Using school hours to provide tutoring or extending the school day to include tutoring provides less distraction for students. It also guarantees that the tutoring is taking place with effective teachers and paraprofessionals.
Tutoring benefits are incredible! It can help close learning gaps from the pandemic as well as accelerate learning in many other ways. Do you or your school utilize tutoring as an option? What are your thoughts on adding tutoring as a standard part of the school day? Join the conversation by leaving us a comment below!
Whether tutoring takes place in-person or via a virtual platform, the benefits cannot be denied. The list of life skills that can be learned with tutoring extend beyond a child’s academic success and add important life skills and confidence that all parents and teachers want to see for students.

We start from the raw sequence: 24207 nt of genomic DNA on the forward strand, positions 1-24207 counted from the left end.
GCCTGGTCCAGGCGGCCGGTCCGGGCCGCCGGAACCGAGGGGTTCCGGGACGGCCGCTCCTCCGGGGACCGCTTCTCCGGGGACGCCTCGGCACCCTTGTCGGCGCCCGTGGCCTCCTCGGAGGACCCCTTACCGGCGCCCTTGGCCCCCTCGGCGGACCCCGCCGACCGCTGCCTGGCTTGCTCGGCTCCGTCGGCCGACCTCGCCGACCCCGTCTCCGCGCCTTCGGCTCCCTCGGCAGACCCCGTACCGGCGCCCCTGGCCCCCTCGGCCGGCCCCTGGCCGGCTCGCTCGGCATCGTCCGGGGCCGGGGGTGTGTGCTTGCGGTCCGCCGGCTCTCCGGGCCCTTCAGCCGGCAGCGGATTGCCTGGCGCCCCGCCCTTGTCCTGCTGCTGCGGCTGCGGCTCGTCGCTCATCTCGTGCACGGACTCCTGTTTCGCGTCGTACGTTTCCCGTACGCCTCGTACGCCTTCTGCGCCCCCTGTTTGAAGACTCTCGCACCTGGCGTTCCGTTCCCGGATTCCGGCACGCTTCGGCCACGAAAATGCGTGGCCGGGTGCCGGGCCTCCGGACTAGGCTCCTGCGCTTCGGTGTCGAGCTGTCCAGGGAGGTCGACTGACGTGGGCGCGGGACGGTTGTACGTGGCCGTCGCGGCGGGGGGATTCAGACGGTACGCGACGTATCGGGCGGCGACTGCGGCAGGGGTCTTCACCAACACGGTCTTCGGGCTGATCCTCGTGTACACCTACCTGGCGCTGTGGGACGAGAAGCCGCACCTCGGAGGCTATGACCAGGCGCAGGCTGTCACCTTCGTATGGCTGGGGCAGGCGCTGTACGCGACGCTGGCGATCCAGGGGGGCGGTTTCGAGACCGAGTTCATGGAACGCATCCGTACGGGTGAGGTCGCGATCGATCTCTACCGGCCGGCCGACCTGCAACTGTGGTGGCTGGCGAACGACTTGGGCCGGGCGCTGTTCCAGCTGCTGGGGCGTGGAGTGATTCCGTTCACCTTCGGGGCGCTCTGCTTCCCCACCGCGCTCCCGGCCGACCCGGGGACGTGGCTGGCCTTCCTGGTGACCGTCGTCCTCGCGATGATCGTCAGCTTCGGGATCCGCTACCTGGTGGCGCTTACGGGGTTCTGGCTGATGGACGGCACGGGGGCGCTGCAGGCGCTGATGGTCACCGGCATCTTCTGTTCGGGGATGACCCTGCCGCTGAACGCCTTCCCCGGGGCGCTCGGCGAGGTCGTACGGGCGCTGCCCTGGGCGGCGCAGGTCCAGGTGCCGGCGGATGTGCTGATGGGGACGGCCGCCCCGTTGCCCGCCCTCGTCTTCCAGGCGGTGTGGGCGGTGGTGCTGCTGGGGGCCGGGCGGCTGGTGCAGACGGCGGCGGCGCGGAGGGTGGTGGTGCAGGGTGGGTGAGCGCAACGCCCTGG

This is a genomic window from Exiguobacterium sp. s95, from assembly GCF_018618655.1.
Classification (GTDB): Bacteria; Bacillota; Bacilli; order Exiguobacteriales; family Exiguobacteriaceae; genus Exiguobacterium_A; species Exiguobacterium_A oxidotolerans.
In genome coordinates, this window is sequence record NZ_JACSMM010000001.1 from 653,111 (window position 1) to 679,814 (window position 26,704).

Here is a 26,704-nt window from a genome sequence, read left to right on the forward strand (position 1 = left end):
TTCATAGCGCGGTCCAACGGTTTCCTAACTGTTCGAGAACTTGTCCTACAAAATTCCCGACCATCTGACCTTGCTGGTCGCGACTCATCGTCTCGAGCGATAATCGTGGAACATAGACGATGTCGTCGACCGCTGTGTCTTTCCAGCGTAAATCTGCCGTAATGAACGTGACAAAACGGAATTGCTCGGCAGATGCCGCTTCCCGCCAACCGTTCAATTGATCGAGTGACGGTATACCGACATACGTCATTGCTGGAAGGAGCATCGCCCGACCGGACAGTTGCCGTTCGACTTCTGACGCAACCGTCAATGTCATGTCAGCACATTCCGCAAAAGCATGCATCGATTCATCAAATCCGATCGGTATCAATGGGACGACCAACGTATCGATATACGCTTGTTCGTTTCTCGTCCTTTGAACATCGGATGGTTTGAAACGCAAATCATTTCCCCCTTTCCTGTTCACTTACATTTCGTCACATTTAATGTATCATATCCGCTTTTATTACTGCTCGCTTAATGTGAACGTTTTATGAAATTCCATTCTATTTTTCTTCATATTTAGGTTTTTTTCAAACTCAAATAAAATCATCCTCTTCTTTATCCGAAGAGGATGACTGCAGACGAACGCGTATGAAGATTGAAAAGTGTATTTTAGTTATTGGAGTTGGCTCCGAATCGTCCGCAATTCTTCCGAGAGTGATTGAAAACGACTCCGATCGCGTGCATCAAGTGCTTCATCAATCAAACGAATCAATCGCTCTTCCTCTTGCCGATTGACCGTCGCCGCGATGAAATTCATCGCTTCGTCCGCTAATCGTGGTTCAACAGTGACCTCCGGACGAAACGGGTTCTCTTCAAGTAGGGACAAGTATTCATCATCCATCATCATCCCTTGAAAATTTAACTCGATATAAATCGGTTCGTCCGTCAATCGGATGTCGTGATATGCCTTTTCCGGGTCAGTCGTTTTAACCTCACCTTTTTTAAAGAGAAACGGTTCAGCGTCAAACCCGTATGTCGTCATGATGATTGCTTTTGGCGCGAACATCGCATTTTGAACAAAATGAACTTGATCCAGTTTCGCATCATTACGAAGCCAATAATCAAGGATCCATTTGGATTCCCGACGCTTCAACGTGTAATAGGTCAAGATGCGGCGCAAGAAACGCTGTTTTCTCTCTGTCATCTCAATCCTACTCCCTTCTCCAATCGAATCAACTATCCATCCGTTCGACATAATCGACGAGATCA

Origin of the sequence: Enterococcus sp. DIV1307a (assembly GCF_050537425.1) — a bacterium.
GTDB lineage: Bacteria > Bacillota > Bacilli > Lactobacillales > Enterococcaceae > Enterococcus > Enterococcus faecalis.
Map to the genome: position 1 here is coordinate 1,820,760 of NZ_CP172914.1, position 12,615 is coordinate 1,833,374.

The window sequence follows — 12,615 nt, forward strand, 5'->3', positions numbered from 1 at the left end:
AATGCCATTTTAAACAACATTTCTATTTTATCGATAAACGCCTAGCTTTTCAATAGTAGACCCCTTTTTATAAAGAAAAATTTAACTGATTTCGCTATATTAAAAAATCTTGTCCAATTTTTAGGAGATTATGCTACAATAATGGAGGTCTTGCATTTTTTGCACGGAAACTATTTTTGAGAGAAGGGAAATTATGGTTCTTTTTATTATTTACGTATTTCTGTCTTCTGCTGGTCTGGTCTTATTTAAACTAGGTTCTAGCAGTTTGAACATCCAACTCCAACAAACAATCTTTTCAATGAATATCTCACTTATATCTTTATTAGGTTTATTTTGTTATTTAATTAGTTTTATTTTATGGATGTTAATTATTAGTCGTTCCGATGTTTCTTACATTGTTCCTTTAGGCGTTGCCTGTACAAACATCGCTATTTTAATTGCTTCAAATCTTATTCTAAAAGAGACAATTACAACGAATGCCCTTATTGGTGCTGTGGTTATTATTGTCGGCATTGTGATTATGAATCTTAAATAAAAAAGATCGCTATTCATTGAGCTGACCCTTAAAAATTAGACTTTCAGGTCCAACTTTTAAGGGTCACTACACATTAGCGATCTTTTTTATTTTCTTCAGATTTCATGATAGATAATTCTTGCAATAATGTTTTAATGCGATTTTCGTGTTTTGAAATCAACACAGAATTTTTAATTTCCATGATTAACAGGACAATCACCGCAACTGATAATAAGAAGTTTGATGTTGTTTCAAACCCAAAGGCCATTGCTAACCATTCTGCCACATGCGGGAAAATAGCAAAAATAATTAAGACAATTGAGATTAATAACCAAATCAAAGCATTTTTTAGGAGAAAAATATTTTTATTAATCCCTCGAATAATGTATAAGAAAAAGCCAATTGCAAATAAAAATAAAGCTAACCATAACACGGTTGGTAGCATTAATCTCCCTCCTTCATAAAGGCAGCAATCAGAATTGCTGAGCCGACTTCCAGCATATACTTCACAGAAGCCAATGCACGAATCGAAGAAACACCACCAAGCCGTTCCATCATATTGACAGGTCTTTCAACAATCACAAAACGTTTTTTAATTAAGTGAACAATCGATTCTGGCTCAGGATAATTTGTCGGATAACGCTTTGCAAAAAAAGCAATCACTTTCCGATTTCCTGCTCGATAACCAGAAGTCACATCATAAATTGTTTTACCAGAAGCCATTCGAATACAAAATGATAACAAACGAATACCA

Whether a student is behind academically or needs to be pushed ahead, tutoring can benefit all students. Tutoring allows students to get one-on-one attention from an educator so that their individual academic needs can be met. Teachers and tutors can create individual lessons and assessments to show a student their own growth. This provides students with the knowledge and confidence that someone is looking out for their personal interests and not just the class as a whole. Even students who are at the top of their class will be able to see growth even though it may not be a significant amount. They can increase their vocabulary and improve study habits for future use. According to the Annenberg Institute of Brown University, “Schoolwide programs do not stigmatize tutees as low-performing students in need of remediation.” Every student will be able to receive tutoring at their own level. This is especially crucial with the COVID learning loss as all students have been affected.